Mark led on his V-Strom, and although he was still breaking in his bike and didn’t want to get above 5,000 rpm, it took a fair bit of effort for me to keep up with him on the numerous 25 mph curves of highway 3. In the straights and faster curves, my Gixxer excelled and both the Strom and Griso had a hard time keeping up. But in the slower, tighter curves, the V-Strom excelled. I recall a few times when I was on my 2007 Suzuki V-Strom 650, riding up the tail pipes of sport bikes in the tight twisties, and was reminded just how nimble the Strom really is.

We made it to Weaverville safe and happy, but knackered. The temperature had reached 100 degrees by the time we stopped for lunch at Trinideli. We went up to the Chevron after eating to get gas, and saw two guys on BMW GS’s hanging out. One of them came up to talk with us. They were on a big trip from Colorado and had gone through several break-downs. One bike’s fuel system had died and the throttle cable of the other had broken. They were waiting for a new part to get shipped overnight to a local repair shop.

We headed west on highway 299 and, although quick, we ran a more moderate pace due to the notoriously high law enforcement presence. We also got held up by slow cagers. California drivers tend to pull over and let you pass, even log truck drivers, but drivers from other states don’t seem to have a clue about this courtesy. We got stuck behind an ADL life member with North Carolina plates that refused to pull over and let the string of impatient cars stacked up behind him go past.

We stopped in Willow Creek and got some provisions from the local grocery store. I bet our sweaty and road-weary presence was quite a sight to the other customers. Our final stop for the night was Jim’s camp spot in a private RV park 25 minutes further down the road.

When we got up the next morning, we found fresh bear scat in two spots within 50 yards of our camp site. After breakfast, Mark and I took off on 299 west while Jim hung back to get some chores done on his camp site. At highway 101, I headed north while Mark headed south back toward his home in Kneeland.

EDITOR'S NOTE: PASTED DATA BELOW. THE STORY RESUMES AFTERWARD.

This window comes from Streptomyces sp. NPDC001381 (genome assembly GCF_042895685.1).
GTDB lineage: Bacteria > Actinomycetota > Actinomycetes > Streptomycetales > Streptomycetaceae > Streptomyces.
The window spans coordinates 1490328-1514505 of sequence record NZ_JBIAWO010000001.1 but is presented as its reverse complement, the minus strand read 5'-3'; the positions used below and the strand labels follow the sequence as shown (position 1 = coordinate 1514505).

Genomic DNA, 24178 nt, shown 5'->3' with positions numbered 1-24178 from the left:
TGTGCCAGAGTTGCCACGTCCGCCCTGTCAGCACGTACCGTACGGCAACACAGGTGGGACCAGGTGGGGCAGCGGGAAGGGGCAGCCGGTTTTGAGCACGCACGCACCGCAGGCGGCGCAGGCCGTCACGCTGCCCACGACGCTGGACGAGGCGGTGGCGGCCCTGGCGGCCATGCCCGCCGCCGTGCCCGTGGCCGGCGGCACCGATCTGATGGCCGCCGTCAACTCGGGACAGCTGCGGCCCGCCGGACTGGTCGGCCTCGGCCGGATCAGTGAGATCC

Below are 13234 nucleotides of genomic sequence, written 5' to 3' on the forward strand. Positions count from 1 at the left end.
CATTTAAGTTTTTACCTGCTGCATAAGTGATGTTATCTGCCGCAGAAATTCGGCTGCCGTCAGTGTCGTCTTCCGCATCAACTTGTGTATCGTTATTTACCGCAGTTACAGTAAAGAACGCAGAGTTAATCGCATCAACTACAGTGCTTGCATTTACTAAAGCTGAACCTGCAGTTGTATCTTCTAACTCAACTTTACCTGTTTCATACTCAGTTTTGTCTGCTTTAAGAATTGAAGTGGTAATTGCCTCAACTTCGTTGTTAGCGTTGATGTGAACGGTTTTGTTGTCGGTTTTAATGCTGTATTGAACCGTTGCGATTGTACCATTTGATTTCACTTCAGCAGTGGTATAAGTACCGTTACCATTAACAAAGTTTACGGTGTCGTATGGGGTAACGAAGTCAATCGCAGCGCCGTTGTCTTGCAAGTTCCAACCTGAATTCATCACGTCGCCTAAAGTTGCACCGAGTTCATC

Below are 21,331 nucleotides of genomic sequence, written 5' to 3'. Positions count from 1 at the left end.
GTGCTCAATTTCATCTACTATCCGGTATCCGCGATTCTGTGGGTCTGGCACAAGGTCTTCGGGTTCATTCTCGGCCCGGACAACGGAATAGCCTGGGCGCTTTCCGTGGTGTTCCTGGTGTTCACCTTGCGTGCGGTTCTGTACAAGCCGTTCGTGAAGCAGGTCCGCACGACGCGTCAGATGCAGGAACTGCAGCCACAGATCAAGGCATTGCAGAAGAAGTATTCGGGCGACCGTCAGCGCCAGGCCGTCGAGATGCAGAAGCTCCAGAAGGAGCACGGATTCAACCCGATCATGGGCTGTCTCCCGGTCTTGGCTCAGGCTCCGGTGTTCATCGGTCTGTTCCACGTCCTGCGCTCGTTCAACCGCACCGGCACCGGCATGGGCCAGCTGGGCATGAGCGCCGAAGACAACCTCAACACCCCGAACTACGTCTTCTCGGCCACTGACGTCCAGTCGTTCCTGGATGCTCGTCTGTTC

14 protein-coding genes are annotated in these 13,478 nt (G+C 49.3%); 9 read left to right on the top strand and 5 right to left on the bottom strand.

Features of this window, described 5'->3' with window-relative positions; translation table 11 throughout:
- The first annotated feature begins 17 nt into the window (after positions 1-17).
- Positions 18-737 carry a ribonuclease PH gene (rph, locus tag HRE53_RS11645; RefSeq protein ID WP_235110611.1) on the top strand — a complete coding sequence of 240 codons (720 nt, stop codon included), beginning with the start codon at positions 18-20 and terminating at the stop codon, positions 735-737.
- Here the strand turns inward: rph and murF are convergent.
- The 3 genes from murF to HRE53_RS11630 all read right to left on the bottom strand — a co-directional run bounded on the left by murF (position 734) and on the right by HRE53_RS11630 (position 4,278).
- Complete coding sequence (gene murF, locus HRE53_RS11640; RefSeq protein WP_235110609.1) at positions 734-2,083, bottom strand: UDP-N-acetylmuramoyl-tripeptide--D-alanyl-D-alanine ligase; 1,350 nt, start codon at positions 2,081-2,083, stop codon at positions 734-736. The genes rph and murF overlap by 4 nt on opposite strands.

My ride north was uneventful. Once I crossed the border into Oregon, I noticed a huge law enforcement presence along the highway. There were radar traps seemingly every five miles. Prior to that, however, my low fuel light began flashing and by the time I got into Crescent City, my reserve meter said I had only 5.2 miles to go before hitting empty. It took 3.48 gallons to fill my tank, making me wonder if my Gixxer has a 3.5 gallon tank; I had always thought it was 4.5 gallons.

I stopped in Bandon for lunch, then got into Coos Bay around 3 PM. The temperature there was 87 degrees, courtesy of hot east winds blowing down the coast range. Dinner was at Shark Bites in downtown Coos Bay, dungeness crab cakes and halibut fish tacos, with a nice Eola Hills chardonnay.

Friday, the last day of my trip, was intended to get home as efficiently as possible. That meant cutting inland on highway 38 from Reedsport to I-5, then boogying up the freeway to home. I was tired and was suffering from some kind of sinus infection or allergies or cold that developed the night before. But, I got home safely and with a big smile on my face. It was quite a ride.

Ride Report: Day 3, Loop to Weaverville

After another night of sleeping well, I started with the usual free continental breakfast provided by the Super 8, sans protein. It usually gives me enough energy to make it to Weaverville where I stop for a real meal.
Fortuna is on the south side of a string of cities, including Eureka and Arcata. Since I knew I’d be tired at the end of the day, I decided to ride north on 101 through those towns and do a clockwise loop, to get that city riding out of the way up front. When I would finish at the end of the day, I’d only have a mile of easy freeway riding before getting back to my motel.
The run north went quickly, including the big mess through Eureka at 30 mph. I then turned inland on highway 299. I got stuck in a line of cars slugging along behind a slow semi. California drivers seem to be really good at letting me pass, though, which is something I miss when traveling to other states.